IU men’s golf looks to build off strong end to poor tournament



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Senior golfer Jake Brown practices at the IU Golf Course in April 2017. Brown finished in a tie for second place individually at the Crooked Stick Invitational in Carmel, Indiana, earlier this week. Josh Eastern Buy Photos

Since then-senior Brant Peaper graduated in 2013, IU men’s golf has not had a single golfer named to the All-Big Ten team. 

While struggling to find an individual player with the ability to carry the team, it is no surprise the Hoosiers have found themselves towards the bottom of most tournaments. 

Despite a 14th place finish at their most recent tournament— the Fighting Illini Invitational in mid-September— it was sophomore Brock Ochsenreiter who stepped up and showed signs of potential to be that go-to guy. 

Ochsenreiter’s 30th place finish may not look flashy on paper, but considering the strength of the playing field, IU Coach Mike Mayer believes it was Ochsenreiter’s best collegiate finish.

“He’ll say he had a mediocre tournament,” Mayer said. “The reason he says that is that he didn’t make a lot of birdies, but what he did that impressed me was that he didn’t have any big numbers. Against the field we’re playing against, if you make those big numbers, you can’t be that go-to guy.”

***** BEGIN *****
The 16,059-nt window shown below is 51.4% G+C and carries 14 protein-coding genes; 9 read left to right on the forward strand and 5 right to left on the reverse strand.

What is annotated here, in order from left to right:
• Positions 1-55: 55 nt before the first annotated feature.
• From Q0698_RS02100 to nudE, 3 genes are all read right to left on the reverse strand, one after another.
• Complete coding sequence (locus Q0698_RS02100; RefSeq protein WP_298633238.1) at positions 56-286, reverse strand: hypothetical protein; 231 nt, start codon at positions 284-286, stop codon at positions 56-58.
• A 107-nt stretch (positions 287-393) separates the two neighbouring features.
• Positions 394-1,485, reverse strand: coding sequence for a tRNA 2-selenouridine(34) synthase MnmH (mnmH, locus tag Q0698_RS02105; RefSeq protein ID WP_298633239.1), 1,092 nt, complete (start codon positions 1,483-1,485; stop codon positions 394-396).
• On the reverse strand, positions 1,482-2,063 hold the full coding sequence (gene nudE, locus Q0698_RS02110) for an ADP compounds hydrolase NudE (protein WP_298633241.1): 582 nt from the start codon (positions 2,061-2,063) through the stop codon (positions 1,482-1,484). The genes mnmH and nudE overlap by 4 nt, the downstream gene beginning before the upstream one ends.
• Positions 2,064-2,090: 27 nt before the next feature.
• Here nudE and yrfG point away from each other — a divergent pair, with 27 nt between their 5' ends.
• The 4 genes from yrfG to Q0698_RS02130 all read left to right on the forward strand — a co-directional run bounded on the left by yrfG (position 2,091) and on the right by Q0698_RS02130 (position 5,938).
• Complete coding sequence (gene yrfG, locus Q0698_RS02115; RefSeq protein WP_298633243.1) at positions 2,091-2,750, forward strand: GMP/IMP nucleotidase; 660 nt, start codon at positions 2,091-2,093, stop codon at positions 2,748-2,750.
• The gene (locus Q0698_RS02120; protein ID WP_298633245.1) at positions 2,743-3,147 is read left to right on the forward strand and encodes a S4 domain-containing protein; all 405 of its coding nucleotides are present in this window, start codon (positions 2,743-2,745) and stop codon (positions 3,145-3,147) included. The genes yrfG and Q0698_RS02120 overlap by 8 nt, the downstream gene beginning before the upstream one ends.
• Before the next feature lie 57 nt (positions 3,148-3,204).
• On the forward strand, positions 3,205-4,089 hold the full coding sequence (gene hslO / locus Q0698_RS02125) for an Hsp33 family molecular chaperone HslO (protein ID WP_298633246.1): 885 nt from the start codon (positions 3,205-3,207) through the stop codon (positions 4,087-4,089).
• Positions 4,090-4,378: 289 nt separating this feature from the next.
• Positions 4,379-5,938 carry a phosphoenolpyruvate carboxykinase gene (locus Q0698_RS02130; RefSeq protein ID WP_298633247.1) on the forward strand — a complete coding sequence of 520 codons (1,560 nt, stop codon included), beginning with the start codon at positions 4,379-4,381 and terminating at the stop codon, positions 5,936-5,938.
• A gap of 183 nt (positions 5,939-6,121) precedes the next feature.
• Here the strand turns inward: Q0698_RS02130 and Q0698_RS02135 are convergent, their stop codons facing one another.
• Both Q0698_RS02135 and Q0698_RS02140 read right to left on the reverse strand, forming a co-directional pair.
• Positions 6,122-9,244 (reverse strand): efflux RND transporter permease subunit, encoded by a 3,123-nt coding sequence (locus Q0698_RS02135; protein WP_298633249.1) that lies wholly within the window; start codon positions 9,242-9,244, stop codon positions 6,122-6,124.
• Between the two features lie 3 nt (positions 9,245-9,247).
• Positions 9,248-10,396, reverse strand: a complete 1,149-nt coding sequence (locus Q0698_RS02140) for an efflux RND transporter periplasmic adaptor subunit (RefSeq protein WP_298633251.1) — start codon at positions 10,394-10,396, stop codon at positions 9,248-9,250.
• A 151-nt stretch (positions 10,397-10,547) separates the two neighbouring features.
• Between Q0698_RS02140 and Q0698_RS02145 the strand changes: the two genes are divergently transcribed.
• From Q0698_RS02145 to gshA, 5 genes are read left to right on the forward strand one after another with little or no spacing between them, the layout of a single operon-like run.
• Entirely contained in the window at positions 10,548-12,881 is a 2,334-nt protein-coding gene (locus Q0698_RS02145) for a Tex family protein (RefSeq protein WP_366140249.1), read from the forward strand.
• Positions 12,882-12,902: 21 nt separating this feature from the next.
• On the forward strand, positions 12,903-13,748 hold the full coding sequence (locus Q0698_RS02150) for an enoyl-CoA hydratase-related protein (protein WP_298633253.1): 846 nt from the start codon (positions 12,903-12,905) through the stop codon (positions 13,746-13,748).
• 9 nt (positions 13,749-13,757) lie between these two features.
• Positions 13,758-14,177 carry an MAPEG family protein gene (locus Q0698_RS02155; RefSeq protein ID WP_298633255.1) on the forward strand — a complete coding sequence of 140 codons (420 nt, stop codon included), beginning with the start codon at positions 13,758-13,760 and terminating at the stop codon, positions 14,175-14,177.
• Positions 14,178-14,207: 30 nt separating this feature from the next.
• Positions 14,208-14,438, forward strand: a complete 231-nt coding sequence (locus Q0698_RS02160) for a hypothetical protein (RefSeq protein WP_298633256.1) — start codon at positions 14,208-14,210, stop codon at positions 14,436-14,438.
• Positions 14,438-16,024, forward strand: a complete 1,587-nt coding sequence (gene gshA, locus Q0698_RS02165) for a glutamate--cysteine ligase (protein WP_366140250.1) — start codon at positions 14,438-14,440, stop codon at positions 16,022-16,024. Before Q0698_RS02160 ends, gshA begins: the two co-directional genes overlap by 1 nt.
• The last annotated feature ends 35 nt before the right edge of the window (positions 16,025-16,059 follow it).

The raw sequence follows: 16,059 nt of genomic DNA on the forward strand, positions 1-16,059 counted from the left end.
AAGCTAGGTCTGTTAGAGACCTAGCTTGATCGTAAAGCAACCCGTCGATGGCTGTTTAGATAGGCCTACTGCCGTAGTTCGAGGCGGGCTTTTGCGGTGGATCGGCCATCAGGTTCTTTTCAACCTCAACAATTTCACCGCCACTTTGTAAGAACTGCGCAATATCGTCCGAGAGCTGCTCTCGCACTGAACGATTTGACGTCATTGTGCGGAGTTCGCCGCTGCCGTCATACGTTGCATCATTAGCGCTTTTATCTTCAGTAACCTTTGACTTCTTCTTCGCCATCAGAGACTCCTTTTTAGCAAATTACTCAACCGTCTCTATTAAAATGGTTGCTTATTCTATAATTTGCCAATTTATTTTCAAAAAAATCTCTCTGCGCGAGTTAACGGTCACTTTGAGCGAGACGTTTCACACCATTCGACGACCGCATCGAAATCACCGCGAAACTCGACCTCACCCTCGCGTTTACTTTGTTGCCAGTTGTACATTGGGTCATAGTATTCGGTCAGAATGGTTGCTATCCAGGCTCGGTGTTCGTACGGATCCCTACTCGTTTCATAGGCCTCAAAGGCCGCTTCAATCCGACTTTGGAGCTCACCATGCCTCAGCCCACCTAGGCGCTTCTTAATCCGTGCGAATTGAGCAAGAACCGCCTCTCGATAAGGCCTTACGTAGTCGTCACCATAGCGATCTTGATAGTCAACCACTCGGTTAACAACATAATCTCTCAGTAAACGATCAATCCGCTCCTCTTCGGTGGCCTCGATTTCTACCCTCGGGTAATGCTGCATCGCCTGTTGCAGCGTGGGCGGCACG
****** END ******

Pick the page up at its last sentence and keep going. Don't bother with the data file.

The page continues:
With the Windon Memorial in Evanston, Illinois, starting this weekend, the team will send Oschenreiter along with juniors Jake Brown and Jack Sparrow, freshmen Ethan Shepherd and Evan Yakubov and senior Brendon Doyle.

“It’s been a good two weeks of preparation,” Mayer said. “I think our attitude's as good as I’ve seen it. There’s some really good energy on this team right now.”

Yakubov’s role in the individual slot means that his score will not affect the team score. Despite being a freshman, Yakubov quickly caught the attention of Mayer, who credits Yakubov’s quick acclimation to the collegiate game to his work ethic.

“He’s arguably the hardest worker on this team, and he wants it as much as anybody,” Mayer said. “They all want it, but he spends a lot of time working on his game. He eats, sleeps and drinks the game of golf. When you get somebody like that, you’ve got to run with him.”

With the country club course coming up, the Hoosiers spent much of their time this past weekend practicing on similar courses in Indianapolis. 

“We worked a lot on that type of golf course and not just trying to hit everywhere, but instead placing your ball off the tee,” Brown said. “I think we have prepared pretty well, and we really look forward to playing well up there.” 

With a field of 15 schools competing— four of which are Big Ten rivals— the Hoosiers know they must improve on not letting their struggles on one hole affect the next ones. 

“That’s something I am working on right now for sure,” Brown said. “It’s a mental grind out there, so the better I can do that, the better my rounds will be. It’s just being able to forget the bad mistakes and move on from them.”

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